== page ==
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The twelve poems in this book, one for each month, will inspire a year of nature watching and who knows, quite likely some poetry writing too. There’s drama and excitement in the opening poem which describes a legendary fight between warring starlings – ‘the Rorschach of the winter months’ - over Cork in the 1600s; other poems are quieter and February’s gives a beautiful close up view of frog spawn, opening up memories from Coelho’s own childhood. Many of the poems in fact reflect his own personal experiences and responses to nature, April showers, trips to the beach, walks through winter leaves, giving the poems a particular intensity and emotional impact. Kelly Louise Judd’s folk-are inspired illustrations make this as beautiful to look at as it is to read aloud. A superb collection and a lovely book to give.
This little volume is just the right size to fit into a pocket or backpack and it’s well worth young readers keeping it to hand at all times as it’s packed with advice on ways to be more green. Chapters include ‘Do You Live in a Green House?’, ‘Shopping for the Planet’ and ‘Stop Polluting the Planet’ and after describing the impact of the ways of life we all take for granted, they list things we can easily do to make a difference. These ‘over to you’ sections are practical, do-able and empowering. There’s a list of websites to visit at the end to find out more, as well as Planet Pledges to sign – one for the reader, one for the reader’s family. Accessible, informative and positive, this is a great book for anyone who cares about the future of our planet and highly recommended.
Taken from the Blue Peter Awards website : The fifth in Owen Davey’s wonderful non-fiction series about animals (previous volumes have celebrated sharks, monkeys, cats and beetles) adds frogs to the ranks of clear, fascinating reads, accompanied by truly amazing graphic illustration. Each page is an absolute wonder, presented flawlessly, with just the right level of information for primary school kids to be truly fascinated and inspired to find out more. Highly recommended.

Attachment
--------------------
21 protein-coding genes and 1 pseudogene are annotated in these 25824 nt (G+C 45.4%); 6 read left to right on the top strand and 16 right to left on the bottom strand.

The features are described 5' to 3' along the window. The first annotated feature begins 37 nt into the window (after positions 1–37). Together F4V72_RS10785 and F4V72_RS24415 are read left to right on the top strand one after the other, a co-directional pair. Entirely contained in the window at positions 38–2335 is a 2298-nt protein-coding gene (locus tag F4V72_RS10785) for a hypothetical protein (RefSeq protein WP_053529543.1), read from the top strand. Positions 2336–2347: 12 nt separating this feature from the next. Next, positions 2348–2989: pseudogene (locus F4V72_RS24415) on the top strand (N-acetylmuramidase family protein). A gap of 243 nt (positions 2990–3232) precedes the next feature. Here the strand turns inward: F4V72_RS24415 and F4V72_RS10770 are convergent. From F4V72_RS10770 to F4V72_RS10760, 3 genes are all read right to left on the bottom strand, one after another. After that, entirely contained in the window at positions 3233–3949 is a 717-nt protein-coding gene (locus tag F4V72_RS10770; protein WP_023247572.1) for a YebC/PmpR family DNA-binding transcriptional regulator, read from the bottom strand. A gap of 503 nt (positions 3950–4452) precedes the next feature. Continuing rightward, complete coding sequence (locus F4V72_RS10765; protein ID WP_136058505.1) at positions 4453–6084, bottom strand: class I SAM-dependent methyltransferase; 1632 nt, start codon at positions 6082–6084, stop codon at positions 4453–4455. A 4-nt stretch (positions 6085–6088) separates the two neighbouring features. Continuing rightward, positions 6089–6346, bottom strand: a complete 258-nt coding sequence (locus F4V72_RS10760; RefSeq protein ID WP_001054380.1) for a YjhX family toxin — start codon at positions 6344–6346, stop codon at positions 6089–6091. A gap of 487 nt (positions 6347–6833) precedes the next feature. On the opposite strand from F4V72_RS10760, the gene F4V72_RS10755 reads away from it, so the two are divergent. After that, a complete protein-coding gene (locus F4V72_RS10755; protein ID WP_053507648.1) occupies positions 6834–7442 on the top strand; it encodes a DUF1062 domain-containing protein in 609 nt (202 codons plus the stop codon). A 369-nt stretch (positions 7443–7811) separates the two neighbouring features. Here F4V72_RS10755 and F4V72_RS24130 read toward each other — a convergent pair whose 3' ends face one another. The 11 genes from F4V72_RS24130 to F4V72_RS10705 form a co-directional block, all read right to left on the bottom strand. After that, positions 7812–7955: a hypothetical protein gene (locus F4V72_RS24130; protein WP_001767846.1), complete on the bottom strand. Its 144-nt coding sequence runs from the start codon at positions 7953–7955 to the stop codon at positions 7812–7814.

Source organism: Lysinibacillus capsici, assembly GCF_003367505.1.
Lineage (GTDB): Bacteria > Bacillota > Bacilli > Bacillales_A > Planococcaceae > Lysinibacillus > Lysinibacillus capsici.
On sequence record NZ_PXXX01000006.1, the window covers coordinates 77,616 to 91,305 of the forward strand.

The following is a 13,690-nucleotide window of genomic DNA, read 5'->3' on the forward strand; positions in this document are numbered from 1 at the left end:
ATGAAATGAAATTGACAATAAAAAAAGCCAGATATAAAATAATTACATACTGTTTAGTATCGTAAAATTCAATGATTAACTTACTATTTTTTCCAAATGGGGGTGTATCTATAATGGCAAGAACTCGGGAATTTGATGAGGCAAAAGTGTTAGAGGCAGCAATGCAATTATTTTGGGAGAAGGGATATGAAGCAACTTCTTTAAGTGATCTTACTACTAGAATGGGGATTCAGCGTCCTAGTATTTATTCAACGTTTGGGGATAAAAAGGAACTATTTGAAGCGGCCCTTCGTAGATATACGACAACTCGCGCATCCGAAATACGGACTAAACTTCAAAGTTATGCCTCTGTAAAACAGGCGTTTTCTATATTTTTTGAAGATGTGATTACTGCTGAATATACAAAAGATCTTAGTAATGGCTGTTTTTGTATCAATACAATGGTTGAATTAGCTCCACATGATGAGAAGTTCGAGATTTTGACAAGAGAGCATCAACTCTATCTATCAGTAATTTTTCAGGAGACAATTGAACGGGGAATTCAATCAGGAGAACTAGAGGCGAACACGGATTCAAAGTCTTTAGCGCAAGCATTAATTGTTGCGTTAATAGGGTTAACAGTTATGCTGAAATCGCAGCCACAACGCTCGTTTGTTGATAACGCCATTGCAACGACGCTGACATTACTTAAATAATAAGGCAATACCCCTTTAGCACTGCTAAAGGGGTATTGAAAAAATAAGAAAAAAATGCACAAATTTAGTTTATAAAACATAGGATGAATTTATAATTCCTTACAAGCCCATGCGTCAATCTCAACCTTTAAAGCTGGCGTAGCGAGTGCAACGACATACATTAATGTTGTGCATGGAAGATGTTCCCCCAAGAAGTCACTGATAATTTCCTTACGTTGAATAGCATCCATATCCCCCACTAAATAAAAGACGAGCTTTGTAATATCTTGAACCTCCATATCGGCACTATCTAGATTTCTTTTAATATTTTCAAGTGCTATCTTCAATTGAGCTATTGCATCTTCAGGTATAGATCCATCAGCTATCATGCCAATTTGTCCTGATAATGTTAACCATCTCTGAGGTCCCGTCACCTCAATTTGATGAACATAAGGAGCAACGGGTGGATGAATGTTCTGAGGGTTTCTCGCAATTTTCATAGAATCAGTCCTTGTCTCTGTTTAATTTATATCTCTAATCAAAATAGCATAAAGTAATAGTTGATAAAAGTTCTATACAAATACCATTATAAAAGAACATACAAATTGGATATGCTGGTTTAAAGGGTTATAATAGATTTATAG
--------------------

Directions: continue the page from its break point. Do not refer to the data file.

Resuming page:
Amazing True-Life Tales; Astounding Wildlife Facts | A mix of inspiring true stories and fascinating facts and information, all presented across bright, colourful pages with striking, atmospheric illustrations, this is a terrific book for anyone who loves animals. Amongst the animal heroes whose stories we hear are Balto, a sledge dog who helped deliver live-saving medicine in the Alaska winter; Wojtek, the bear who became a favourite with Polish soldiers in World War 2; and Machli, a tiger who fought with an enormous crocodile to save her cubs. There are lots more too, animals who were never given names but whose actions demonstrate incredible intelligence and resilience. As Jess French says in her introduction, there’s always something new to learn about animals, and this book proves that time and time again.
Justin Anderson is a film maker who has been involved in high quality film production for the likes of Planet Earth II in his 18-year career of filming wildlife for the BBC. This book is born from his passion to share his fascination with the snow leopard – one of the creatures on the Red List of endangered species – the snow leopard is listed as ‘vulnerable’. This is a very simply told tale of how Anderson went looking for snow leopards and what he saw, but the strength of the book lies in the “footnotes” and the glorious illustrations by Patrick Benson. Benson is a multi-award-winning illustrator, known for the realism of his illustration – the almost photographic detail, rendered in such a simple palette with detail that makes you think you might actually be able to stroke the leopards (If you dare!). The “footnotes” are details about the leopards, in a different font on the relevant page of the book, so that the reader has good quality information to support the simple story – telling us more about the mysterious creature. For instance, I had no idea snow leopards sang in the moonlight – did you? The final spread of the book is devoted to a page of information about snow leopards, where you find more information about them and that ever important short index making the book useful and accessible for information retrieval. A useful and beautiful book.